45 nm Vs. 65 nm
I already talked about some of the details. Wolfdale is significantly smaller than Conroe, with a die size of 107 mm² compared to its predecessor's 143 mm² device size. This means that a 45 nm 6 MB Wolfdale processor requires only 74% the silicon size of a 65 nm 4 MB Conroe. Although Intel has rated all three versions (2.66 to 3.16 GHz) at 65 W, we found that the actual power requirement in fact stays well below the maximum of this so-called thermal envelope. According to Intel, the transition from 65 nm to 45 nm has been easy to achieve, as two thirds of the tools and technical equipment can still be used.
While the die size decreased, transistor size increased by 40% from 291 million to 410 million. Most of the additional transistors can clearly be attributed to the inflated L2 cache capacity. According to Intel, these Hafnium-based High-k transistors switch 20% faster, while requiring 30% less power when switching. Besides some changes inside the cores including a fast Radix 16 divider, improved virtualization support and a 128 bit shuffle unit, Intel also added a new set of instructions, summarized under the term SSE4.
SSE stands for Streaming SIMD Extensions, where the SIMD represents the term "single instruction, multiple data." There are 47 new processor instructions, all of which are designed to accelerate the creation and processing of digital content such as images, video or audio files. While SSE4 must be supported by applications in order to offer a performance benefit, the other modifications together with the increased L2 caches have a direct impact on performance in almost all of our benchmarks.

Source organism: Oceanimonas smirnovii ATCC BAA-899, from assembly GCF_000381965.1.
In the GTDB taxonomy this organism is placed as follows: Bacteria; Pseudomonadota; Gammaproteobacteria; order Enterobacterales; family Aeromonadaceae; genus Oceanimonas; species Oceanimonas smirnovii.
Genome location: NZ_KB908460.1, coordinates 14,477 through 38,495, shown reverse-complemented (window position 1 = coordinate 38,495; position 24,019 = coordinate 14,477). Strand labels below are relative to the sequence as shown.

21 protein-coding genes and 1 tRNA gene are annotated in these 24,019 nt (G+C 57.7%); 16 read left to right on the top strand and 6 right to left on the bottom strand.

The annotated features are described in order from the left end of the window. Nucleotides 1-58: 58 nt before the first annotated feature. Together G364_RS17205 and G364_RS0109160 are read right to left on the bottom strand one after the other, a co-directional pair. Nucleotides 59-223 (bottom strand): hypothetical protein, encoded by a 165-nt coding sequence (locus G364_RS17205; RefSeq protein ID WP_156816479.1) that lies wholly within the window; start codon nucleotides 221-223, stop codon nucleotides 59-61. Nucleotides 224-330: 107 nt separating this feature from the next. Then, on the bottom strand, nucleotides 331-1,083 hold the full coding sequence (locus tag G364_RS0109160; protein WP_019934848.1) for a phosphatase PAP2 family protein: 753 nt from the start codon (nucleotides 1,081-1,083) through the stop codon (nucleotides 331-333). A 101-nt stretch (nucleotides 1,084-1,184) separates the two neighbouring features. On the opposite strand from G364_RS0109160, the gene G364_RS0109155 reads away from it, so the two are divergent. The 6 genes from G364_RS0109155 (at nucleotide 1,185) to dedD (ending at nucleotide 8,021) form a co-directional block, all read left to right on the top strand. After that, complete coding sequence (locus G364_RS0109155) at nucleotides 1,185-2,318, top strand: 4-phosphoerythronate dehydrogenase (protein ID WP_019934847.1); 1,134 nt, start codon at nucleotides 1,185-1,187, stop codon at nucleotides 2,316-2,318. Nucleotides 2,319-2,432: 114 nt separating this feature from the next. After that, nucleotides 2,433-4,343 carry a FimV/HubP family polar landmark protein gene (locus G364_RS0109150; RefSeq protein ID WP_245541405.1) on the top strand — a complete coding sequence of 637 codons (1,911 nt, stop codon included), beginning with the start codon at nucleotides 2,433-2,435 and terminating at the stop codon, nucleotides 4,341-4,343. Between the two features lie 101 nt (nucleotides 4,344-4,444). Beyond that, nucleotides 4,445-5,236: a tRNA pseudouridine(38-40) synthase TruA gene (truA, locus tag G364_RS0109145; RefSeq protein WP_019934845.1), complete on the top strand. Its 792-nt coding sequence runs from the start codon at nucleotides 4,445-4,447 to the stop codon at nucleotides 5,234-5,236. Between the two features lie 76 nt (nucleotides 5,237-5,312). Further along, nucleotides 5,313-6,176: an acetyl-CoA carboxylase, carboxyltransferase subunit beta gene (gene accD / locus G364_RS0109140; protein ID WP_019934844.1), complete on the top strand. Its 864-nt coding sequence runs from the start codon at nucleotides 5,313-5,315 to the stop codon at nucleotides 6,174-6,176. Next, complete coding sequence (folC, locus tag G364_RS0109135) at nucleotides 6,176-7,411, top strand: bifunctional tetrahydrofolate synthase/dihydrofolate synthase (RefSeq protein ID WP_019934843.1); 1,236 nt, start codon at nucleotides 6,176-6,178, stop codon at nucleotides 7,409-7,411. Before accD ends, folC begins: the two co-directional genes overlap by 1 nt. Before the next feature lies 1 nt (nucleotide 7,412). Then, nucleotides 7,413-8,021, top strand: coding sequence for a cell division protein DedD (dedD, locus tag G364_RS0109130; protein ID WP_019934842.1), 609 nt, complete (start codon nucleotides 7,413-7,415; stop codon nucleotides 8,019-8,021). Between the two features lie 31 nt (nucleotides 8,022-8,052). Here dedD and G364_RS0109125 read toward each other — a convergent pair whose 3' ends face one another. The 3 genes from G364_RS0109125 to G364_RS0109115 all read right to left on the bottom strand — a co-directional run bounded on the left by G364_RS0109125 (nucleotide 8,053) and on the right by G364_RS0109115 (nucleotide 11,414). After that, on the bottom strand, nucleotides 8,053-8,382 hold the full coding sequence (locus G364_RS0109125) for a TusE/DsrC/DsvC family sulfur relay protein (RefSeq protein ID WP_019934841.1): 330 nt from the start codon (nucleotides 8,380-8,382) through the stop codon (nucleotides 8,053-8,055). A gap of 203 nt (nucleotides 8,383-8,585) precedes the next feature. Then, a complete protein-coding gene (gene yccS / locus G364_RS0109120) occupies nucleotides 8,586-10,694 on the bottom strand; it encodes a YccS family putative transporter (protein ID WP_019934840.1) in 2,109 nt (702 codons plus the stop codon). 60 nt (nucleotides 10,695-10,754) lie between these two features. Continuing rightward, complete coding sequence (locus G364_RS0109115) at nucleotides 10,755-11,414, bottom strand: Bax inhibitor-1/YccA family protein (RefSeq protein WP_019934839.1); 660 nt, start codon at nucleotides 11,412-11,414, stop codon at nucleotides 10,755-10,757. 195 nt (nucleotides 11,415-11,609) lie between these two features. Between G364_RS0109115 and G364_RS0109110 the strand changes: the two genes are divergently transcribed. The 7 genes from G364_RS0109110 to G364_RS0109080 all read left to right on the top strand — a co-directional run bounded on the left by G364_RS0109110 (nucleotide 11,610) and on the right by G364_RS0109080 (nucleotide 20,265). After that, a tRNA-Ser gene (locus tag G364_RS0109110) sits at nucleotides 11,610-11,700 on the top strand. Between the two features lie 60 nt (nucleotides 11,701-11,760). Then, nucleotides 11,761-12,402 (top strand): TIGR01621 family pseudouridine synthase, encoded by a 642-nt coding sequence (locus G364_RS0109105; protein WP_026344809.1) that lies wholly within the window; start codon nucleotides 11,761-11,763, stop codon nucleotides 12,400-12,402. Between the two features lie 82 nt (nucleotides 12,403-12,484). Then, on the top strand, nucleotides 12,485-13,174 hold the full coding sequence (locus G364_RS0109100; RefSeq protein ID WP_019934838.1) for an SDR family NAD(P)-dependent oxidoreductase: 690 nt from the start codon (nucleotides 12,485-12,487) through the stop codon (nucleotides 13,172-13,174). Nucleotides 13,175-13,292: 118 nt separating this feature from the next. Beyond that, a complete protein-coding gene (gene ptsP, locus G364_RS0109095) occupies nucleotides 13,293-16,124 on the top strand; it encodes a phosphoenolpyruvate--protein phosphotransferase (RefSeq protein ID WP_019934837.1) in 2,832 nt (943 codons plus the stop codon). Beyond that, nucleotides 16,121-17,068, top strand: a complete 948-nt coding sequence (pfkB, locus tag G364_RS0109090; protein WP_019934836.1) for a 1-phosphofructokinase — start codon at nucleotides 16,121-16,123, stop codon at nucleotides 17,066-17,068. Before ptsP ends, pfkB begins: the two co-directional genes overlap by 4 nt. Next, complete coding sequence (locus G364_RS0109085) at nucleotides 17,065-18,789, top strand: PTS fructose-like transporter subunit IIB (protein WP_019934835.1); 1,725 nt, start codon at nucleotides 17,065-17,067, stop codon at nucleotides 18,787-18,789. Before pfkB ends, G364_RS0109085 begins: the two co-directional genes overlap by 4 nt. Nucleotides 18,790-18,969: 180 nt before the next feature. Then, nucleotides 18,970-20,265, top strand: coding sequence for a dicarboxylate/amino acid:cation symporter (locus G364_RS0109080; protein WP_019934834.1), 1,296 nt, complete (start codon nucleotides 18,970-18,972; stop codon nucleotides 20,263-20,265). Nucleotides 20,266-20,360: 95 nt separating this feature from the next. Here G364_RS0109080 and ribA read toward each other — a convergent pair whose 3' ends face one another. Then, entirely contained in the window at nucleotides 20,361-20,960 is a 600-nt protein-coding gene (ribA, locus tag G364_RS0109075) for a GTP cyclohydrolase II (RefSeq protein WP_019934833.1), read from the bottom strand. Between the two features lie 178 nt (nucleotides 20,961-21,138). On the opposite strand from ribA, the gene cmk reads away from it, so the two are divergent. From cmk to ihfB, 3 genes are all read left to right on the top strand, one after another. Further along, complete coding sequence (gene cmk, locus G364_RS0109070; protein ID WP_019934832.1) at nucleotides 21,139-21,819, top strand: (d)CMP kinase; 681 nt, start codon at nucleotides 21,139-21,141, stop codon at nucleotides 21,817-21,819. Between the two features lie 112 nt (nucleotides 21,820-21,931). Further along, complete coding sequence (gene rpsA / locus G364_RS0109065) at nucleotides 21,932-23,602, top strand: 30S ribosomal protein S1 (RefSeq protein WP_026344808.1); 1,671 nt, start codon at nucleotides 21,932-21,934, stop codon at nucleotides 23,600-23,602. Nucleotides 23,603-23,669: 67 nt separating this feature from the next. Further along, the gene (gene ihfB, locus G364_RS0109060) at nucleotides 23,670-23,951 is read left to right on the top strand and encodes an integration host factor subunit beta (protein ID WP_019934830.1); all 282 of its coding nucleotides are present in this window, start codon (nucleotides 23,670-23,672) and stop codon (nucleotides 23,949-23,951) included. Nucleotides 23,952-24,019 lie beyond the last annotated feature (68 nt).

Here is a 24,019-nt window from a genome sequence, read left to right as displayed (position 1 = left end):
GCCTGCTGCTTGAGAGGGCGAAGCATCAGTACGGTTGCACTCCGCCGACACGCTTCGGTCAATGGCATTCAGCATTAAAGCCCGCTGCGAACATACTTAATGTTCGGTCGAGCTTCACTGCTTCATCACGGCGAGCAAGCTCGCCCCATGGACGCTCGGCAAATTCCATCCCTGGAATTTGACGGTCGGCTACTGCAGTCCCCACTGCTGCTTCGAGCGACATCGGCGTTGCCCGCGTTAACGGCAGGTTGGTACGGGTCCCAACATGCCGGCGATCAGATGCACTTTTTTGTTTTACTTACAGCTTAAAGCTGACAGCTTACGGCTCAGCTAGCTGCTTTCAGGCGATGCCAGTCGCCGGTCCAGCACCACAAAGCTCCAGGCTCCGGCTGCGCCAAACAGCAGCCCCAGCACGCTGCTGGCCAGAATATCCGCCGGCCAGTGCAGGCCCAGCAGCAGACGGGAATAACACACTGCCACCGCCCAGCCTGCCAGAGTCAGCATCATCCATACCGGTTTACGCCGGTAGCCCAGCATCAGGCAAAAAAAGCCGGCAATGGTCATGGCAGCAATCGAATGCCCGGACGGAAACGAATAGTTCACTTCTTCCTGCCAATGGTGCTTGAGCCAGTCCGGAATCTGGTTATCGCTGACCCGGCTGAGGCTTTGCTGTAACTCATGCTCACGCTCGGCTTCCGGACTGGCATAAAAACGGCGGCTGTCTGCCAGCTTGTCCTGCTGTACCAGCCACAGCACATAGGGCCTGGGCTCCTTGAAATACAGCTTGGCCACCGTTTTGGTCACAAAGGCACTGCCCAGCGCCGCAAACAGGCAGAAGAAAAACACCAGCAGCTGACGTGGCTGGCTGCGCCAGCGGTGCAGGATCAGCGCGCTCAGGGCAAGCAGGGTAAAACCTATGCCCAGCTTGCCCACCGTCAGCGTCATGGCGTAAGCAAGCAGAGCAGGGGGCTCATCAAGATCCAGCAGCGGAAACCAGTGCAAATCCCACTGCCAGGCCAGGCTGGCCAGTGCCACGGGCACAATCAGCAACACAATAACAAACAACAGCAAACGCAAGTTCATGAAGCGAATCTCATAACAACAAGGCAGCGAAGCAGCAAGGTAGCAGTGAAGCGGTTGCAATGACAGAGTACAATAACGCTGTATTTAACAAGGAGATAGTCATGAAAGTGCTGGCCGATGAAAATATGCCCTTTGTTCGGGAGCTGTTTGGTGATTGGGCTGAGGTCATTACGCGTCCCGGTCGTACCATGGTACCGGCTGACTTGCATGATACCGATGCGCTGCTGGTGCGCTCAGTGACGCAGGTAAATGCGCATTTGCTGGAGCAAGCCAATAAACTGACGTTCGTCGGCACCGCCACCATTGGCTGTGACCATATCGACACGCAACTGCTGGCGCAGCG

And there is another feature Intel introduces with Penryn: the Deep Power Down state. This is another C-states extension, which a processor can access to save power. While the L2 cache typically is flush to save power, the Deep Power Down state allows for power otherwise channeled to the L2 cache and to individual cores to be completely interrupted when not needed. Once execution of a core is resumed, the system will restore the architecture's last state.
Unfortunately, the Deep Power Down feature will only be available in the mobile Core 2 Penryn processors and not in the Wolfdale cores for the desktop. This approach might make limited sense from a product positioning standpoint, as Intel wants to sell mobile processors (at higher prices) for low-power applications and notebooks. But it certainly does not bode well for Intel's contribution to the industry's efforts to reduce power consumption and waste. However, since transitioning to deeper C-states does require energy by itself, Deep Power Down might not always make sense in a desktop environment, where more applications and services are active than on the desktop.
Lastly, Intel also already offers its Dynamic Acceleration Technology (DAT) in the 65 nm and 45 nm mobile processors. While this isn't used for E8000 series desktop models, DAT allows the processor to run one core at increased clock speeds as soon as the other core is in C3 or in a deeper state of sleep because it is idle. This is beneficial for single-threaded applications that will run best at high clock speeds.
There is one little change in the Core 2 processors' idle clock speed: While the multiplier for Enhanced SpeedStep still is x6 (think of it as the highest gear Intel used to reduce the "engine's" RPM in an effort to save gas), the idle clock speed is no longer 1600 MHz as with the FSB1066 processors, but it is 2000 MHz (333 MHz x6). While this has also been the case with the Core 2 Duo E6x50 models, we thought mentioning it doesn't hurt. Remember that the core is more efficient anyway.